grovel

[ gruhv-uhl, grov- ]
/ ˈgrʌv əl, ˈgrɒv- /

verb (used without object), grov·eled, grov·el·ing or (especially British) grov·elled, grov·el·ling.

to humble oneself or act in an abject manner, as in great fear or utter servility.
to lie or crawl with the face downward and the body prostrate, especially in abject humility, fear, etc.
to take pleasure in mean or base things.

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Origin of grovel

1585–95; back formation from obsolete groveling (adv.), equivalent to obsolete grufe face down (<Old Norse ā grūfu face down) + -ling2, taken to be present participle

OTHER WORDS FROM grovel

grov·el·er; especially British, grov·el·ler, noungrov·el·ing·ly; especially British, grov·el·ling·ly, adverbun·grov·el·ing, adjectiveun·grov·el·ling, adjective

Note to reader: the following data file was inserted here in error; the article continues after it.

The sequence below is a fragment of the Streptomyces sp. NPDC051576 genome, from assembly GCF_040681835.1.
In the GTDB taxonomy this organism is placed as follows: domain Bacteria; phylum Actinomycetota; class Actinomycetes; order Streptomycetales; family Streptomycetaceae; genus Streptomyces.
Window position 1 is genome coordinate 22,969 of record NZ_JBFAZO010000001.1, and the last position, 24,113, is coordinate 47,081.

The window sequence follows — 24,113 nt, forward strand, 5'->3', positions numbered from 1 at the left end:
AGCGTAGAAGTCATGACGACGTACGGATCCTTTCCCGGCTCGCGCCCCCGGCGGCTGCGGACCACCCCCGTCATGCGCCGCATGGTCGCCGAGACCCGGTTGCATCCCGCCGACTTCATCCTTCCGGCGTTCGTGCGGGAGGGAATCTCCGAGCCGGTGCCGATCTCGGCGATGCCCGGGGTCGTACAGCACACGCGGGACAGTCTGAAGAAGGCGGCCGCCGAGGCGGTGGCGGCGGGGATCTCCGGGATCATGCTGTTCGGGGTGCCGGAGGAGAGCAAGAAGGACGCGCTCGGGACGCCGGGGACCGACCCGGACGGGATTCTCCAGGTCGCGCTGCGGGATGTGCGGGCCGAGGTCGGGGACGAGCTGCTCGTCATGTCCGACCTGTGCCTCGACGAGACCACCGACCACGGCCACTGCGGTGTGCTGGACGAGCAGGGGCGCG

WORDS THAT MAY BE CONFUSED WITH grovel

gavel, gravel, grovel
Dictionary.com Unabridged Based on the Random House Unabridged Dictionary, © Random House, Inc. 2020

Example sentences from the Web for grovel

British Dictionary definitions for grovel

grovel
/ (ˈɡrɒvəl) /

verb -els, -elling or -elled or US -els, -eling or -eled (intr)

to humble or abase oneself, as in making apologies or showing respect
to lie or crawl face downwards, as in fear or humility
(often foll by in) to indulge or take pleasure (in sensuality or vice)

Derived forms of grovel

groveller, noungrovelling, noun, adjectivegrovellingly, adverb

Word Origin for grovel

C16: back formation from obsolete groveling (adv), from Middle English on grufe on the face, of Scandinavian origin; compare Old Norse ā grūfu, from grūfa prone position; see -ling ²
Collins English Dictionary - Complete & Unabridged 2012 Digital Edition © William Collins Sons & Co. Ltd. 1979, 1986 © HarperCollins Publishers 1998, 2000, 2003, 2005, 2006, 2007, 2009, 2012